Why is the S word such a scary thing to talk about? Get your mind out of the gutter! I’m talking about suicide, not sex. Yes, that “s” word. The one that some people have never said out loud. The one that people don’t want to talk about. Suicide.
Trust me, I get it. It’s a scary thing to talk about, but why? The reason that asking someone if they’re thinking about suicide is scary is because the answer might be yes. If the answer is yes, you’re then faced with having a potential life or death conversation. It’s a serious conversation and it might be scary for YOU, but it’s probably a relief for the person that you’re talking to. It means that you care enough to recognize the warning signs and ask them about it. It means that you are willing to have a conversation that most people don’t want to have.
One of the biggest myths associated with suicide is that if you talk about it, you’re going to put the idea in someone’s head. Talking about suicide isn’t going to put the idea in someone’s head and it isn’t going to make someone’s thoughts about suicide worse. In fact, asking someone about suicide can serve as a deterrent and give the person a sense of relief!
Examples of Common Warning Signs
The challenge is that most people don’t know how to talk about suicide. They don’t know what to say if someone shows warning signs…. and many people don’t even know what warning signs are.
Warning signs are things that we can observe in others that might indicate that they are thinking about suicide. Warning signs can be things that people think, feel, or behaviors that they display.
They might say:
• I just want to die
• I don’t see how things will get any better
• What’s the point of living?
• I want to go to sleep and not wake up
• They’d be better off without me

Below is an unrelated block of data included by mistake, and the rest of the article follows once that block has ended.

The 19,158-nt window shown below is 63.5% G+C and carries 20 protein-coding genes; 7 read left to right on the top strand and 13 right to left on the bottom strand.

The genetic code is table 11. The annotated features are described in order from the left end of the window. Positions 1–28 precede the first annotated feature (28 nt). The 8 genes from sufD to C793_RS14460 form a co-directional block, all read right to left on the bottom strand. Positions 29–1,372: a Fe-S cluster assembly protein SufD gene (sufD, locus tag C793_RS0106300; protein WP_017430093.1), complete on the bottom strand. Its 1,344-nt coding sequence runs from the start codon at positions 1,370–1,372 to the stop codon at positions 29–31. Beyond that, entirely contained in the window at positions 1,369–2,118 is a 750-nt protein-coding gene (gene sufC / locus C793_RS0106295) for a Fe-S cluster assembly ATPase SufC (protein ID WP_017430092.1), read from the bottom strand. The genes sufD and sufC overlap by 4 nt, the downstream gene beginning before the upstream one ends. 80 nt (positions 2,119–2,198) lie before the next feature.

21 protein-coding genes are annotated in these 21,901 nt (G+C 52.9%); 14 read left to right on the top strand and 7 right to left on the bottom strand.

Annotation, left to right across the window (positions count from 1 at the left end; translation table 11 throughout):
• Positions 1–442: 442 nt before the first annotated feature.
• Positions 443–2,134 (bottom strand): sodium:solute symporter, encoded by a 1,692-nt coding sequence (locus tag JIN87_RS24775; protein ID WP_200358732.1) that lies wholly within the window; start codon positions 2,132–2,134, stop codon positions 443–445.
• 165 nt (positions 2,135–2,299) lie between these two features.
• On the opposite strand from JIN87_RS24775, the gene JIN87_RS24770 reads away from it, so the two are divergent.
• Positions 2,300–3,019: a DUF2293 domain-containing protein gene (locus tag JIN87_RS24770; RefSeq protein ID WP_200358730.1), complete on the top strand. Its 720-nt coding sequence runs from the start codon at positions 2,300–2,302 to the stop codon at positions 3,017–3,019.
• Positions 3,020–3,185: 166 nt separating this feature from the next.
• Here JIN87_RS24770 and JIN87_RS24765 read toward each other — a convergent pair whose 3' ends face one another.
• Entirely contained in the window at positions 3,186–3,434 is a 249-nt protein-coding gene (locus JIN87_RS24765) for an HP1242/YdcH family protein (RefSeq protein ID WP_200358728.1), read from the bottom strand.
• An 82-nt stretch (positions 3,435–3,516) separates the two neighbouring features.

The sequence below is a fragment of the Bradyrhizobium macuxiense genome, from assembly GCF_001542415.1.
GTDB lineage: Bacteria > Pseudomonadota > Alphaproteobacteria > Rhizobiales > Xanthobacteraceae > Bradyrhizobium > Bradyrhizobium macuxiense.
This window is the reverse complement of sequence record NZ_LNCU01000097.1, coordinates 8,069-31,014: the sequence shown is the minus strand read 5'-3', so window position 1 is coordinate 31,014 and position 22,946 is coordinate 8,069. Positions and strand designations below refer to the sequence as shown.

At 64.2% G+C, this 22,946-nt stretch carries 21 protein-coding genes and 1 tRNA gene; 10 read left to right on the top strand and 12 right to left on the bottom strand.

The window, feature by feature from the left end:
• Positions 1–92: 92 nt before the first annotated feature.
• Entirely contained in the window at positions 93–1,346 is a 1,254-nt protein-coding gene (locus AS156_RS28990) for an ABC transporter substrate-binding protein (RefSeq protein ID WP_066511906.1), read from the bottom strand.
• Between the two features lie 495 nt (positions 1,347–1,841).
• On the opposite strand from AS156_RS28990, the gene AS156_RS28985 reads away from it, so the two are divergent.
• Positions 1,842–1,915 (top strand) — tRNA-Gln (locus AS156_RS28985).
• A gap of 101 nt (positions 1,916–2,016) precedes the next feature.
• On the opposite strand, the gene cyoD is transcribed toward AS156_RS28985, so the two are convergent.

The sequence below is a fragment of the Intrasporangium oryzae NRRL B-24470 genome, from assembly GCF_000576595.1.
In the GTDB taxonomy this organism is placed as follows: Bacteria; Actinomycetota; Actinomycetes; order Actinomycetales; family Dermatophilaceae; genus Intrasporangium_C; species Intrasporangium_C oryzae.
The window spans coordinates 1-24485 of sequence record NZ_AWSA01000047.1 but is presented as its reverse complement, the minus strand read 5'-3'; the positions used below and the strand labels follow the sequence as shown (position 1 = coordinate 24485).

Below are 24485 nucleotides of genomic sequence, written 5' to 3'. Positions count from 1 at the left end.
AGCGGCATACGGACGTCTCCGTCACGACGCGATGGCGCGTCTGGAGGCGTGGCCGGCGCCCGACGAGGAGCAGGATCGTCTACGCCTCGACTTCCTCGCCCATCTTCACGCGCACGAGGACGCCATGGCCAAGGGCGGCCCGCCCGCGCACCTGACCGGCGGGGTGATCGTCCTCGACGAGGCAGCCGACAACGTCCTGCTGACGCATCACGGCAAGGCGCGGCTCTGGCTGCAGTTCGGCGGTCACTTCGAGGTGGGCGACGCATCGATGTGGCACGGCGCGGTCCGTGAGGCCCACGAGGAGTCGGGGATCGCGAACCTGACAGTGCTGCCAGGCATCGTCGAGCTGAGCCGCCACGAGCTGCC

• I feel trapped
They may display the following behaviors:
• Increased alcohol or drug use
• Preparatory behaviors (gathering pills, purchasing gun, research)
• Withdrawing from activities
• Isolating from family and friends
• Sleeping or eating too much or too little
• Visiting or calling people to say goodbye
• Giving away possessions
• Increased aggression or anger
They may feel:
● Unbearable psychological pain
Now that you understand some of the most common suicide warning signs, it’s helpful to know what to do if you recognize any of these signs. Remember, these signs MIGHT mean that someone is thinking of suicide, it’s not guaranteed. The only way to know for sure if someone is thinking about suicide is to ask them!
Here’s a Simple Formula That Can be Used to Ask Someone About Suicide
1. Show them the evidence:
Tell them what you’ve noticed and why you’re asking about suicide. Often, people are concerned that someone might get angry when you ask them about suicide. This is not typically the case, but if it was, by showing them the evidence, you mitigate the opportunity for them to respond and say, “What?! Why are you asking that?!” Example: I’ve noticed that you’ve been showing up late for work, you’ve lost a lot of weight, and I know that you and your wife have been struggling to connect lately.
2. Normalize their thoughts:
I like to tell people that given the circumstances (the evidence you just showed them), it’s understandable that they might be thinking about suicide. Example: In any of those situations, someone may be thinking about suicide.
3. Ask them directly:
When asking someone about suicide, it’s important to be direct. We want to show the person that we’re comfortable talking about suicide and that we’re there to listen. This is why it’s important to be direct and say “Are you thinking about suicide?” or “Are you thinking about killing yourself?”
All together, it sounds like this:
I’ve noticed that you’ve been showing up late for work, you’ve lost a lot of weight, and I know that you and your wife have been struggling to connect lately. In any of those situations, someone may be thinking about suicide. Are you thinking about suicide?
When having this conversation with someone, remembering the following tips may be helpful:
• Treat it like any other conversation
• Be genuine
• Ask for help if needed
• Connect to resources
If you’re talking to someone with thoughts of suicide and need extra help, you or the person with thoughts of suicide can call or text 988, the National Suicide and Crisis Lifeline.
Brittany Miskowiec is a suicidologist and program director at Ellie Mental Health. She has been working in the areas of suicide prevention, intervention, and postvention for almost fifteen years and she’s passionate about educating others on this topic. Plus she’s an all-around bad @$& therapist.